Complaint about Sweden’s license hunting

The association Ulvetid has previously complained about Sweden’s licensed hunting of wolves. The complaint was dated 16 November 2020 and was given the reference CHAP (2020)03330. Our complaint was dismissed with reference to the fact that the Commission HAS already initiated case no. (INFR(2010)4200

The above case has now been running for 12 years. It should not be understood as a criticism of the commission, but simply an underlining of the consequences it has had for the Scandinavian wolf population.

It is imperative that the commission actively ensures consistency between Sweden’s wolf policy and wolf management and the requirements of the Habitat Directive.

At a lecture where Linda Laikre, professor of population genetics at Stockholm University, talked about the population genetic status and future of the Scandinavian wolf tribe, the professor stated that if there are no changes in Sweden’s wolf management, the Scandinavian wolf population will most likely cease to exist in 10-20 year.

Sweden has two different forms of hunting for wolves, Protected hunting and Licensed hunting. Protective hunting is used to regulate wolves, which have been given the predicate “Problem Wolf” in accordance with Article 16 of the Habitats Directive. Despite the relatively large number of licenses for protected hunting in Sweden, Sweden also uses License Hunting. Sweden’s license hunting is used as stock-regulating hunting and not as exceptional regulation.

In the Swedish management plan (National förvaltningsplan för Varg) you can read on Page 37: “the latest inventory results for wolves in winter 2013/14 have a continued favorable conservation status for the population. These conditions may allow license hunting as a management measure in predator management areas that have reached their minimum levels. One purpose of license hunting for wolves may be to reduce the concentration of wolf territories in particularly wolf-dense areas.

It appears directly from the above text that permission is granted to conduct license hunting of the wolf (which is on appendix 4) on the basis that the wolf has reached a minimum population. It is clearly illegal according to Case c-473/19 paragraph 78.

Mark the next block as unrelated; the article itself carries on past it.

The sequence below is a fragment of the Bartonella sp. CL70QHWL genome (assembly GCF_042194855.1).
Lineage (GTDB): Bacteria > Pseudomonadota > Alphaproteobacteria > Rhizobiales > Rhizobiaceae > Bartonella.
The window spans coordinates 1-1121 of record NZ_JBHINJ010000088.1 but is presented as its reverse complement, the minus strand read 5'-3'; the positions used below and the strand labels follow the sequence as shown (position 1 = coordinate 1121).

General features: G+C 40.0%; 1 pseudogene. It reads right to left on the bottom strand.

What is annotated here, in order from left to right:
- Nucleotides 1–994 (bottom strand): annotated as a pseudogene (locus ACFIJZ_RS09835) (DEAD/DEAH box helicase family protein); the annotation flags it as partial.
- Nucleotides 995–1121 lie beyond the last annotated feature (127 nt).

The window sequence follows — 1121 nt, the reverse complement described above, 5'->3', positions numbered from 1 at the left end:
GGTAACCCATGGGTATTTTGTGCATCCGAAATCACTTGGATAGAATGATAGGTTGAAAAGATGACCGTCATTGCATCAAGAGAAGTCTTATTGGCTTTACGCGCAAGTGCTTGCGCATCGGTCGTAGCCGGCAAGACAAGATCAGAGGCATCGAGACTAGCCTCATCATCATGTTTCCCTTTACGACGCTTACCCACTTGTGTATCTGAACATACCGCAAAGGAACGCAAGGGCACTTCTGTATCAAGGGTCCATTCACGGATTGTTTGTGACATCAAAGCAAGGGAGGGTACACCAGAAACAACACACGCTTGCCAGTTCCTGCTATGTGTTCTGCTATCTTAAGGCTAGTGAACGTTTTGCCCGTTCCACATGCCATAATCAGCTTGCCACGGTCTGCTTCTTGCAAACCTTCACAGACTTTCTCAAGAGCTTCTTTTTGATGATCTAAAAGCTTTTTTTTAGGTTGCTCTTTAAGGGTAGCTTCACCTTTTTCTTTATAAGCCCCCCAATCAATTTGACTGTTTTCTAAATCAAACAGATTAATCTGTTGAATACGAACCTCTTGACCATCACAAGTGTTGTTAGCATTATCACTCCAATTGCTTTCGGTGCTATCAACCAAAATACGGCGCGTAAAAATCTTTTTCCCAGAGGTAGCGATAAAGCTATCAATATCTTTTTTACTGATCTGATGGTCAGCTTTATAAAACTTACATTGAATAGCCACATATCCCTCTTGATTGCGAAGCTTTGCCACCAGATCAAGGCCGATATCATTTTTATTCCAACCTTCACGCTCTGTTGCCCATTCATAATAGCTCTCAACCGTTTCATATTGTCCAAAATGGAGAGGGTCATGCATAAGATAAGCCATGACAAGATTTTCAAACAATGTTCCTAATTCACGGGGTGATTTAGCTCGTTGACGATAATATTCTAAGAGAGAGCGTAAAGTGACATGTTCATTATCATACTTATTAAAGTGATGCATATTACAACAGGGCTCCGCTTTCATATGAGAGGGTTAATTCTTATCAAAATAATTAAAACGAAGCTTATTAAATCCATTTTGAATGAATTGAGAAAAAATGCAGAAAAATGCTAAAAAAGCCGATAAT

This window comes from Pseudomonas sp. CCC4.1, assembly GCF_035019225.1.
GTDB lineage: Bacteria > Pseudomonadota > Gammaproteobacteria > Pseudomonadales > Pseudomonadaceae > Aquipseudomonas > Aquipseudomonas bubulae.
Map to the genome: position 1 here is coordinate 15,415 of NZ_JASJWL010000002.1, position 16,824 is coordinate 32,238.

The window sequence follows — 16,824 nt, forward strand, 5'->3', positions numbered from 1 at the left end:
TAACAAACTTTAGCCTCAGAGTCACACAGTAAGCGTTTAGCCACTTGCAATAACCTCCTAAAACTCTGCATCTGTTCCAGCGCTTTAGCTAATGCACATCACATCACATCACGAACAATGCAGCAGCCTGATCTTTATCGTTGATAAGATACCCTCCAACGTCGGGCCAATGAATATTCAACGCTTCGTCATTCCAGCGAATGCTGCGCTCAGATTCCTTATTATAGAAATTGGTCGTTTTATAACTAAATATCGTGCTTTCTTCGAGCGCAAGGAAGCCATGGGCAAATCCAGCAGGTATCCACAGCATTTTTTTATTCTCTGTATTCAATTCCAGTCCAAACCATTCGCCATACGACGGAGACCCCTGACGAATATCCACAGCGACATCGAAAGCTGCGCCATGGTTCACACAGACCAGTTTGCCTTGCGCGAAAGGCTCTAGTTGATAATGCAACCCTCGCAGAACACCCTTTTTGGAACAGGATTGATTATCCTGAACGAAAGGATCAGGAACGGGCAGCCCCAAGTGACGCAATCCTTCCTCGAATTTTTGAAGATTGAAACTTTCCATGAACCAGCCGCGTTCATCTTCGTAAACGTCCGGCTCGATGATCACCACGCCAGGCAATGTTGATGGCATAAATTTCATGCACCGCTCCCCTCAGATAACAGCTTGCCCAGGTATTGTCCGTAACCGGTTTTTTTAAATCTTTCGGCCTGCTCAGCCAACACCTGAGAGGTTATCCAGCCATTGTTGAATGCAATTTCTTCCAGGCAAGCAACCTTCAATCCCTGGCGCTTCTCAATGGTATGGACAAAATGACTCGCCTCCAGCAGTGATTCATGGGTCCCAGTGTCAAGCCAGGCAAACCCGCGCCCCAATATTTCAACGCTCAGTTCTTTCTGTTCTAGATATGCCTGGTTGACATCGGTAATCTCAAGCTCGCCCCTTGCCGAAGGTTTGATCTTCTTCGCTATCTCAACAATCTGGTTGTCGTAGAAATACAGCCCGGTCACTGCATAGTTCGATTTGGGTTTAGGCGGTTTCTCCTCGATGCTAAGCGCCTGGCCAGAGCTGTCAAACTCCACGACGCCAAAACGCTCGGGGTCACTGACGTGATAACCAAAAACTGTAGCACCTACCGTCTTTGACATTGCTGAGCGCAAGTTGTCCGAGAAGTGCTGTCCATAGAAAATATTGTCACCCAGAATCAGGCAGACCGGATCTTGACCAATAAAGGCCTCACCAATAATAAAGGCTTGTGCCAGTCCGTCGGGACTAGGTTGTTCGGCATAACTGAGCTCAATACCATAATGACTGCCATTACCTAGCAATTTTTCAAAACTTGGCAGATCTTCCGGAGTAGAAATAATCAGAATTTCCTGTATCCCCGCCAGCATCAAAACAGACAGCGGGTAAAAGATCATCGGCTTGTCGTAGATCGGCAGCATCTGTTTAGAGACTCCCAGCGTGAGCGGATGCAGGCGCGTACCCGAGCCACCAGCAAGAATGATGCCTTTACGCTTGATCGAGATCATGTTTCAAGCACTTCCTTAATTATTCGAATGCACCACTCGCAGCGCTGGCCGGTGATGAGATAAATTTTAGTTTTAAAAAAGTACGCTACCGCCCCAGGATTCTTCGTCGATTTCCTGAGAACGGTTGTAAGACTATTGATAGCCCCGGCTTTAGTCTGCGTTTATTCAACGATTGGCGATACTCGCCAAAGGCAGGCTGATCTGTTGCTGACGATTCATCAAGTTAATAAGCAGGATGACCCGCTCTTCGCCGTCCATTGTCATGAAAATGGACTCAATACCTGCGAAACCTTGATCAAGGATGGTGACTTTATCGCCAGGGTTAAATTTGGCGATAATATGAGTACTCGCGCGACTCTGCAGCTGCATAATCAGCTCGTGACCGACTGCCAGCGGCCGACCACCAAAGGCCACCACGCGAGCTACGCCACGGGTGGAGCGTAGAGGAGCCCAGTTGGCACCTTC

It also appears from the above text that the purpose of the license hunt may be to reduce the concentration of wolves. Hunting, which aims to reduce the density of wolf territories, is incompatible with Article 12 of the Habitats Directive. This is therefore a clearly illegal practice.

Swedish “Jaktförordningen 23c”

The condition for license hunting of bears, wolves, wolverines, and lynx to be allowed is that there is no other suitable solution, […]

In the nature of the matter, it will not be possible to find “another suitable solution” when the purpose of the hunt is to reduce the concentration of wolf prey, i.e. to shoot wolves. The consequence is that the requirement in the Habitats Directive that there must be no other viable solution will not really be applicable. It goes without saying that this is an illegal practice.

Sweden claims that the wolf is in favorable conservation status in Sweden. That is not correct:

According to the “National förvaltningsplan för Varg” Page 21, the genetic correlation of the wolf population through immigration of wolves from the Finnish-Russian sub-populations must work for the assessment of at least 300 wolves to be enough. If reproduction of new immigrants does not occur with Scandinavian wolves every wolf generation, the Scandinavian stock must consist of at least 1,700 wolves to meet the genetic conservation criteria and thus be considered to have favorable conservation status.